Democrats defended the 29 percent pay increase that will serve as an a nice holiday present, saying their salaries were stuck at $79,500 for 20 years before jumping to $110,000 in 2019 after a recommendation from a special compensation committee. The deal also includes limiting lawmakers’ outside income to no more than $35,000 a year.
“It’s a full-time job. People are working throughout the year, and to wait until 20 or 30 years (for a raise) isn’t reasonable either for lawmakers,” Senate Majority Leader Andrea Stewart-Cousins told reporters.
The Legislature has a roughly 60-day session in Albany that runs three to four days a week from January through June, and then occasionally reconvenes if a pressing issue arises — like in July when lawmakers came back for a day to vote to toughen gun laws after the Supreme Court tossed the state’s century-old concealed carry law.
The rest of the year is spent dealing with constituent work in their districts, lawmakers said.
“This is the right thing to do,” said Senate Finance Chair Liz Krueger (D-Manhattan). She said people shouldn’t be discouraged from running for office “because I won’t be able to meet my bills.”
Still, even with New York’s high cost of living, the increase far surpasses any other statehouse in the nation, and legislative leaders in New York can get up to an additional $41,500 a year in stipends.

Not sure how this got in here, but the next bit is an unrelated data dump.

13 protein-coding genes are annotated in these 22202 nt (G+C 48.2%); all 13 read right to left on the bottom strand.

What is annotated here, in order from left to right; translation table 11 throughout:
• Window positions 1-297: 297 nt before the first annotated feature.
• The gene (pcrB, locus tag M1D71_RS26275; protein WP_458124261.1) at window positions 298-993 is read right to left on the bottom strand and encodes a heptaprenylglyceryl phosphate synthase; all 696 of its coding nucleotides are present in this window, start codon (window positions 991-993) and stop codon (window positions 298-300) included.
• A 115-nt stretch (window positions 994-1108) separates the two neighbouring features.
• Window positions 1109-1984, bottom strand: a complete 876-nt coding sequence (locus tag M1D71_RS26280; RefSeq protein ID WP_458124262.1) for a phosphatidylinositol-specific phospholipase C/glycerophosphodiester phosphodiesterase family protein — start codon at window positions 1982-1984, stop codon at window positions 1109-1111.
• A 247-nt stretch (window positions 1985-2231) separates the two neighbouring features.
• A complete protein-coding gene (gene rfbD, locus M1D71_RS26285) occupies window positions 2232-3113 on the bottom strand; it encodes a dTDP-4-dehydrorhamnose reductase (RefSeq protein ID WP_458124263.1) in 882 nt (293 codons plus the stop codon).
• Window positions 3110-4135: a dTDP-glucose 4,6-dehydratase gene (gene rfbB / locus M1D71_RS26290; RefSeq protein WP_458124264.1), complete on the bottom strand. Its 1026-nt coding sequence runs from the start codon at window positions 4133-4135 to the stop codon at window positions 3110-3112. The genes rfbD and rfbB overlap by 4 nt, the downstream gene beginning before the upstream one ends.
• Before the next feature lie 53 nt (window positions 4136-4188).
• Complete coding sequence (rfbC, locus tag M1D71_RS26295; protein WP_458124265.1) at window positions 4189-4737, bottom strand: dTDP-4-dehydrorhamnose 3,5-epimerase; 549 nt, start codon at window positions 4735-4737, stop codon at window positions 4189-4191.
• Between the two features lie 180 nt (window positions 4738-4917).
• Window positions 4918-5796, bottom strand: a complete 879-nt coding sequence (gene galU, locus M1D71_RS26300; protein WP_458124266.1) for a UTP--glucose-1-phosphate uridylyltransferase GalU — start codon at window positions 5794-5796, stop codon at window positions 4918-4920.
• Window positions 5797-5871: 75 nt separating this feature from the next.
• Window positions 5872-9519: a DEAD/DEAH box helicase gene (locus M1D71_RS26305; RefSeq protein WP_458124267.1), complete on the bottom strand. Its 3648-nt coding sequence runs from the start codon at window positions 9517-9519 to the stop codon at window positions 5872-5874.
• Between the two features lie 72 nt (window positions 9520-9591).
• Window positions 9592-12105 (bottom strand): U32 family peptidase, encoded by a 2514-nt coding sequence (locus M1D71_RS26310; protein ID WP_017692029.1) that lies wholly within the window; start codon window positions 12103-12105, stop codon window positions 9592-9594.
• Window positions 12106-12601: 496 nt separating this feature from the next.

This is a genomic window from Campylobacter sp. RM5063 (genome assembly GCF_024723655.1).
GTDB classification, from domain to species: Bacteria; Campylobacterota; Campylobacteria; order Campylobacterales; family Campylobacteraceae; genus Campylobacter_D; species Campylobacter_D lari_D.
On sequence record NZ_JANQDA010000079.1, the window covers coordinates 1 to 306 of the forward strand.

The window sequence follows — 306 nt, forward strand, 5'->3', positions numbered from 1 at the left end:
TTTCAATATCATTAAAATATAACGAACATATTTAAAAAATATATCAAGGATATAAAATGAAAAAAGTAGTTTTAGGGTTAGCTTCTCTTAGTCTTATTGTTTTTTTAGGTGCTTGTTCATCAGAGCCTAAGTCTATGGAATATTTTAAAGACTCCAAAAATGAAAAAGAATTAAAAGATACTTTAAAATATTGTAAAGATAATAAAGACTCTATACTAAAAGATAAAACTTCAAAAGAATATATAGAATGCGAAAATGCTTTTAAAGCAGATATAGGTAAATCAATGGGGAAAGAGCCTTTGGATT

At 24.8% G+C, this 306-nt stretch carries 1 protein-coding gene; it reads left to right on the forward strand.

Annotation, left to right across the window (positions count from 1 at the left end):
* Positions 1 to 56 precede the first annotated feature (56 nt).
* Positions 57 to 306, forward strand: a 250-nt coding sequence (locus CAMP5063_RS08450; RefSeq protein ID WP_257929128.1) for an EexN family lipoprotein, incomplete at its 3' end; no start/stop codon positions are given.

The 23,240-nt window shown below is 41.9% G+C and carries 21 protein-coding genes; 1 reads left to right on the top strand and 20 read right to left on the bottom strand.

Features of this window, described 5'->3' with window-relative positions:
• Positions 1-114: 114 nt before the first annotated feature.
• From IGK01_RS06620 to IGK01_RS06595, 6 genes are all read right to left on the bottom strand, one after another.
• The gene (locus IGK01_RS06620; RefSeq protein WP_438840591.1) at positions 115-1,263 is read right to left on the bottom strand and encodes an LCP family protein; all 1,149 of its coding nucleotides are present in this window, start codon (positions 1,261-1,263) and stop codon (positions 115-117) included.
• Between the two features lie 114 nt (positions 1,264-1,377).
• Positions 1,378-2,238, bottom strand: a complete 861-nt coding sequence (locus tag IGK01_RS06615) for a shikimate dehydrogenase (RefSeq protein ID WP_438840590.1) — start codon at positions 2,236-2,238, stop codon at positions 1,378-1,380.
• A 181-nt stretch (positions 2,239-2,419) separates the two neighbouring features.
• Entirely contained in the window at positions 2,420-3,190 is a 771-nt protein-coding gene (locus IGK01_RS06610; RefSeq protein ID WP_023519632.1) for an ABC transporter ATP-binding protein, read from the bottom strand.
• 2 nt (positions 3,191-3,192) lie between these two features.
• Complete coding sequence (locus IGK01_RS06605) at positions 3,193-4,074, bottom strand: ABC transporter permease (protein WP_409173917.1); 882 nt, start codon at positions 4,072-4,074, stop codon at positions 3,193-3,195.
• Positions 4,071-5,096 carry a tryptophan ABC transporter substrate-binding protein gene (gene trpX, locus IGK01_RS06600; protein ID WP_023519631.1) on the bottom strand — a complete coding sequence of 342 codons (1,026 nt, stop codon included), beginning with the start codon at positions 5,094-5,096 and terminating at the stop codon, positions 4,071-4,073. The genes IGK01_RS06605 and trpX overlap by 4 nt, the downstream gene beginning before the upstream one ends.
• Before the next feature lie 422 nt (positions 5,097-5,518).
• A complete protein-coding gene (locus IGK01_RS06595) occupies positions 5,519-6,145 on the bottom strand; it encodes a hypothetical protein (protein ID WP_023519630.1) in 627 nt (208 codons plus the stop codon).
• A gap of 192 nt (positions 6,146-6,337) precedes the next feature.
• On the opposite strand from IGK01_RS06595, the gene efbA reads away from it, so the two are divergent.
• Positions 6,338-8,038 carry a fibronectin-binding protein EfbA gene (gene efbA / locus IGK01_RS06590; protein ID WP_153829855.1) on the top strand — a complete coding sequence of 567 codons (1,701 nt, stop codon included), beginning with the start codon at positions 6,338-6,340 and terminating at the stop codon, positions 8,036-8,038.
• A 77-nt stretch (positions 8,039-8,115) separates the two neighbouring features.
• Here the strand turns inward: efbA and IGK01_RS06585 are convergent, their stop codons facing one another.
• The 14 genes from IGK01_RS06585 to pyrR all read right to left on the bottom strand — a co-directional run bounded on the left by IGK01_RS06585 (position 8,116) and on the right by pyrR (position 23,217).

Pennsylvania pays its lawmakers $95,432 a year, according to the National Conference of State Legislatures. Some other elected officials in local and national office receive bigger salaries than New York State lawmakers. Washington, D.C., pays its council members $152,813 a year, and New York City Council Members make $148,500. Members of Congress earn a base pay of $174,000.
Republicans said the pay raise sends the wrong message to constituents at a time when inflation is cutting into families’ budgets. They urged their colleagues to also pass measures to lower taxes. A $140,000 a year salary can be double or triple the average household income in some of their districts, opponents said. The pay raise is expected to cost taxpayers about $6 million a year, Republicans said.
“It’s supposed to be the season of giving. Instead it’s the season of taking,” Sen. Sue Serino (R-Poughkeepsie) said during the Senate debate.
Gov. Kathy Hochul, who earns $225,000 a year, has expressed support for the pay raise and is expected to sign the bill. She tried briefly to get lawmakers to take up changes to the state’s controversial bail laws as part of the agreement, but was rebuffed. Lawmakers said they didn’t want to tie policy to salary increases.
New York law prohibits a siting legislature to give itself a pay raise. So lawmakers had to vote now in order to give the Legislature that takes office in January the increase, although next year’s members are largely the same individuals who composed the body this year. If they didn’t act before Jan. 1, they’d have to wait until 2024 for another shot at a pay raise.
“Legislators work hard, and we’re about to come into session in January to continue trying to do the best we can for families in the state of New York,” Assembly Speaker Carl Heastie (D-Bronx) told reporters. “This is more of a timing issue.”